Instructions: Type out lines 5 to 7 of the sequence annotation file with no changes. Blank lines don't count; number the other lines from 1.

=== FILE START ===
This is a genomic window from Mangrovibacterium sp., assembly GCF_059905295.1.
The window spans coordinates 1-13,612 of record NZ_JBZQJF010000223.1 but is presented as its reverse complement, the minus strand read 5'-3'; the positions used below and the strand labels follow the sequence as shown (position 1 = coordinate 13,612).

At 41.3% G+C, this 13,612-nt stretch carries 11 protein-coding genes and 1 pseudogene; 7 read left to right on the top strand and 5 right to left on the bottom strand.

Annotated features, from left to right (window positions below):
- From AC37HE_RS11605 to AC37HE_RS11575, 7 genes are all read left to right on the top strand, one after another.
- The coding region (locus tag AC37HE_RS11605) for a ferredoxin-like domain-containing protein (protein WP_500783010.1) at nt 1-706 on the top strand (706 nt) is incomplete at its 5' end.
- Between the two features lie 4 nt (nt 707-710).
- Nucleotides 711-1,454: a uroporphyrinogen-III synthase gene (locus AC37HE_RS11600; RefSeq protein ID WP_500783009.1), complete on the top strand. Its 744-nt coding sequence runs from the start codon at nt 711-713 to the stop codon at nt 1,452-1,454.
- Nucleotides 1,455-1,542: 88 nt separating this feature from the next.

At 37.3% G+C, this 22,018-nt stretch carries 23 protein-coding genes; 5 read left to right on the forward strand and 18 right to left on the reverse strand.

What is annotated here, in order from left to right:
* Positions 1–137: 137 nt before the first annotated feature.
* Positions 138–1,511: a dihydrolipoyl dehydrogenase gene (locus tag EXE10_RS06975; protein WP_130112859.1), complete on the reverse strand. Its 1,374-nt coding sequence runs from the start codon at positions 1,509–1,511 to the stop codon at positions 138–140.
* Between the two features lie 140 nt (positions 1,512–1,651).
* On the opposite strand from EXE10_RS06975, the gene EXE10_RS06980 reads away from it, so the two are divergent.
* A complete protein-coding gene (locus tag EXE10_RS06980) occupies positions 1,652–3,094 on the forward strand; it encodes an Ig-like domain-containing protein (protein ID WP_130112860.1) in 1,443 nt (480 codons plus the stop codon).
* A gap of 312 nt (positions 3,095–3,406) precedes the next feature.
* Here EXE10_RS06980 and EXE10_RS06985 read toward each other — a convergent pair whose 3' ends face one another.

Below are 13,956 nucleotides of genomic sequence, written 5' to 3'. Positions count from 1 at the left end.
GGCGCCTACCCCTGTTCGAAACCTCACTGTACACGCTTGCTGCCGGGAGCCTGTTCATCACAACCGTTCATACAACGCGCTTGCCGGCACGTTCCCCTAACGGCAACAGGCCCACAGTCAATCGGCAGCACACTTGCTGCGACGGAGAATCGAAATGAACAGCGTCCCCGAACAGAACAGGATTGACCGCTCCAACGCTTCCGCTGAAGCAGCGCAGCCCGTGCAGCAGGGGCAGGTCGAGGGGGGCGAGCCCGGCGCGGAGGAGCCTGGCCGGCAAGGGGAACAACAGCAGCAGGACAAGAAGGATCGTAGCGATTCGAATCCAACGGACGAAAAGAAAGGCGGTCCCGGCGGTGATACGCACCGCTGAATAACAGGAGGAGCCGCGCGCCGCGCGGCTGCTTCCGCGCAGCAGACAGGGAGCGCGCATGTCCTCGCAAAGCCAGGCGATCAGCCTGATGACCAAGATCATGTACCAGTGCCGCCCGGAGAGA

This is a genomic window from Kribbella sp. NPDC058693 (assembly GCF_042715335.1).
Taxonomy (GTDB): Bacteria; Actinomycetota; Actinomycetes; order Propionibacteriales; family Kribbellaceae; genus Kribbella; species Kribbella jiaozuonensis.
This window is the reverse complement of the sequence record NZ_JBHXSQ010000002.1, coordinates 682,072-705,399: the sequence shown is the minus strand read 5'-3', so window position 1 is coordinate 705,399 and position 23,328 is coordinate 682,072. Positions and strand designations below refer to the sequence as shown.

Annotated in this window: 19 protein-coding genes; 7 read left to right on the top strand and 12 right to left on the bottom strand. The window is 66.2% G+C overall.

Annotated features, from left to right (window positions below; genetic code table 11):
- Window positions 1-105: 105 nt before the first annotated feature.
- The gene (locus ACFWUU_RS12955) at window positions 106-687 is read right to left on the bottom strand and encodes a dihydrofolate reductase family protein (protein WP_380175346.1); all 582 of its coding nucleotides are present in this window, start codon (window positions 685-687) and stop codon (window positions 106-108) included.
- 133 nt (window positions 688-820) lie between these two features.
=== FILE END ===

- From AC37HE_RS11605 to AC37HE_RS11575, 7 genes are all read left to right on the top strand, one after another.
- The coding region (locus tag AC37HE_RS11605) for a ferredoxin-like domain-containing protein (protein WP_500783010.1) at nt 1-706 on the top strand (706 nt) is incomplete at its 5' end.
- Between the two features lie 4 nt (nt 707-710).